Belgian Transmission System Operator (TSO) Elia has officially inaugurated the Stevin high-voltage line in order to support the country’s high-voltage grid in West and East Flanders.
Belgian PM Charles Michel and Federal Minister of Energy Marie Christine Marghem officially inaugurated the line on 21st November. The 47 kilometre, 380 kV Stevin line, between Zeebrugge and Zomergem, is pioneering in that it will transport energy generated by new offshore wind farms to the mainland, encourage green energy projects in the region, support the growth of the Zeebrugge port area and facilitate exchange of energy with the UK via the subsea Nemo cable. It will be able to transport up to 3,000 MW, a capacity equal to that of three major nuclear power plants.
The Stevin project between Zomergem and Zeebrugge comprises a double 380- kV connection that runs both above (37 km) and below (10 km) ground. In addition to the overhead lines and cables, three new high-voltage substations have been built: the Stevin substation in Zeebrugge, Gezelle in Bruges (close to Herdersbrug) and Van Maerlant in Vivenkapelle (Damme). It transports wind energy generated offshore to the mainland via the connection to the Modular Offshore Grid (MOG0, built by Elia 40 kilometres off the Belgian coast. It bundles together the cables of future Belgian offshore installations and will connect other sustainable generation units, such as wind energy and CHP units, in the coastal region. From 2019, electricity will be exchanged with the UK via the first ever subsea cable between the UK and Belgium – the Nemo Link project. The line will also guarantee an enhanced electricity supply in West and East Flanders, particularly for the port of Zeebrugge.
The timeframe for obtaining the necessary permits has been set at seven years. Now the line is operational, Elia is moving on to the second phase of the project, involving the demolition of 53 kilometres of old lines (in Bruges, Damme, Maldegem and Eeklo), 35 km of which will be brought underground. This work will continue until 2020.
The Stevia line will utilise 80 new pylons, constructed from 3,000 tonnes of steel, which are connected to one another over a 47 kilometre stretch, with conductors spanning nearly 700 kilometres. 10 kilometres of the line are being brought underground – a first for Belgium and something rarely seen elsewhere in the world. The project employed a 250-strong workforce, made up of Elia employees and staff from around 30 subcontractors, and is the TSO’s biggest project in Belgium in rcent years.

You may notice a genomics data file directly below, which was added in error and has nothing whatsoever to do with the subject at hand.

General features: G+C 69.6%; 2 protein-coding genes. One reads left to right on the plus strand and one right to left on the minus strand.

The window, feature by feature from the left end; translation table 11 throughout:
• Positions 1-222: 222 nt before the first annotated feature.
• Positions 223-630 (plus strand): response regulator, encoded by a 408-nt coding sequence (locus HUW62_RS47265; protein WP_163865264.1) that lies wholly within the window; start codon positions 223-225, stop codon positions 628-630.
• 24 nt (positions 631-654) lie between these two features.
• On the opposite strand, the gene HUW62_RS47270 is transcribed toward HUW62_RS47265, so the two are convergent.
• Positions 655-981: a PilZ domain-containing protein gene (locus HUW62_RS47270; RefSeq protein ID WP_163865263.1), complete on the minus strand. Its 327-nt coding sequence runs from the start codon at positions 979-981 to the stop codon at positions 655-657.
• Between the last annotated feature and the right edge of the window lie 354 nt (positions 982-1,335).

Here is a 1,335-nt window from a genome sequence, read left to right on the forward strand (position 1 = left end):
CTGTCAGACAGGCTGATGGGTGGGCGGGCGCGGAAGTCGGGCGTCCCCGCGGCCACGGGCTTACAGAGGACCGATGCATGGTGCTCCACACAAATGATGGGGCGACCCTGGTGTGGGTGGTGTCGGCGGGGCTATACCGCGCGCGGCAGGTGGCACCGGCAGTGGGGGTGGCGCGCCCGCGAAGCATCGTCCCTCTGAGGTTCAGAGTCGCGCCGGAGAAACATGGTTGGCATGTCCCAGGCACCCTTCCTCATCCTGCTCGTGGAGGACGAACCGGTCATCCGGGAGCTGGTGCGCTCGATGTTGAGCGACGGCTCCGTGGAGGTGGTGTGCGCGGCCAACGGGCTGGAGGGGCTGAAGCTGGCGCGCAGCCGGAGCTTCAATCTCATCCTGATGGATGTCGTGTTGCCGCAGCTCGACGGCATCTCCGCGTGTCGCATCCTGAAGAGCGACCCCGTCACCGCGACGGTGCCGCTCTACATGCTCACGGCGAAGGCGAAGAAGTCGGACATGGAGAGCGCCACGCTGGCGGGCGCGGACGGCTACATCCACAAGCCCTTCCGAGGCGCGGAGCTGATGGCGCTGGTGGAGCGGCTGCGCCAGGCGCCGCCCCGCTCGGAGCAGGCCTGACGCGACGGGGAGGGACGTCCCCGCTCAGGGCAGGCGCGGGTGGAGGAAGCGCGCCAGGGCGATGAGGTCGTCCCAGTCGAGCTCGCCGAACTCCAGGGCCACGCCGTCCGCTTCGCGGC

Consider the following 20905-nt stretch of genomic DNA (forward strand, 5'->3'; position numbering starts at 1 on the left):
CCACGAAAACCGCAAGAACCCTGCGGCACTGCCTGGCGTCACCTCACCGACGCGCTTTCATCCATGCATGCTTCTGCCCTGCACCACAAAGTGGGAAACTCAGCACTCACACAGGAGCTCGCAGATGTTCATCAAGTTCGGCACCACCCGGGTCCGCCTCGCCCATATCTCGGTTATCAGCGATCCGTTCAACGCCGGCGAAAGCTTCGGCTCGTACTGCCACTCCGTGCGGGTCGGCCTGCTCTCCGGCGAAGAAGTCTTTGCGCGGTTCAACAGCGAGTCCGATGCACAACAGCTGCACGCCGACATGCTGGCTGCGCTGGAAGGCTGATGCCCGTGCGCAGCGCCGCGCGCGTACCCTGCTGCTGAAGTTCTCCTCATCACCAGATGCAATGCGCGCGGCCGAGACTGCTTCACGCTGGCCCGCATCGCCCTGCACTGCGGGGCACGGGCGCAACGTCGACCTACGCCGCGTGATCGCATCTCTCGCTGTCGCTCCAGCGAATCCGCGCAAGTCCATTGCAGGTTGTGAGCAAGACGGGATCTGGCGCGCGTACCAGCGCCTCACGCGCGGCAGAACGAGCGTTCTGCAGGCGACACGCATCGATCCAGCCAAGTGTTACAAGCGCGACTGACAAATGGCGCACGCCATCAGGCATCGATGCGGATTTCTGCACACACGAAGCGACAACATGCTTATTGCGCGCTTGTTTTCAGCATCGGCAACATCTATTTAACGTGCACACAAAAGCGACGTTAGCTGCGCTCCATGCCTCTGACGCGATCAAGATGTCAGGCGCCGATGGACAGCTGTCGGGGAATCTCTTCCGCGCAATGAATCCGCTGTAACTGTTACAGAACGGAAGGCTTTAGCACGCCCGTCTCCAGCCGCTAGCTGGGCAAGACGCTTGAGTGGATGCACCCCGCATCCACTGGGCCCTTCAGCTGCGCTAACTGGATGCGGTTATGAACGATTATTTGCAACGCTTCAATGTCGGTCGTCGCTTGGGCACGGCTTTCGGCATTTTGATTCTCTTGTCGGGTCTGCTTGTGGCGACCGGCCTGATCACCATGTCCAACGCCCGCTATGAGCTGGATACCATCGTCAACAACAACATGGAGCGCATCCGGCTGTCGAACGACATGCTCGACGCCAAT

“As a result of the Stevin project, we are forging the missing link between the mainland and the coast, with an energy hub in the North Sea” said Elia CEO Chris Peeters, emphasising the importance of the project for the Belgian energy system. “We were able to make this project a reality thanks to the support of our many partners in the field and close consultation with all stakeholders. I would like to sincerely thank all those involved, particularly the local authorities who provided constructive input on the best possible route for this vital high-voltage line.”
Federal Minister of Energy Marie Christine Marghem added that the project is pointing Belgium towards the future in that not only will it enable the country to bolster security of supply but will also allow further development of interconnections with neighbouring countries.
The total cost of the Stevin project, including all corresponding modifications to the existing high-voltage grid, amounts to approximately 340 million euros. The Elia Group comprises two electricity transmission system operators (TSOs): Elia Transmission in Belgium and (in cooperation with Industry Funds Management IFM) 50Hertz Transmission, which is one of Germany's four TSOs and is active in the north and east of the country. With more than 2,100 employees and a grid comprising around 18,300 kilometres of high-voltage connections serving 30 million end users, the Elia Group is one of Europe's top five system operators.
Image: Elia Group underground cabling (Photo: Elia System Operator)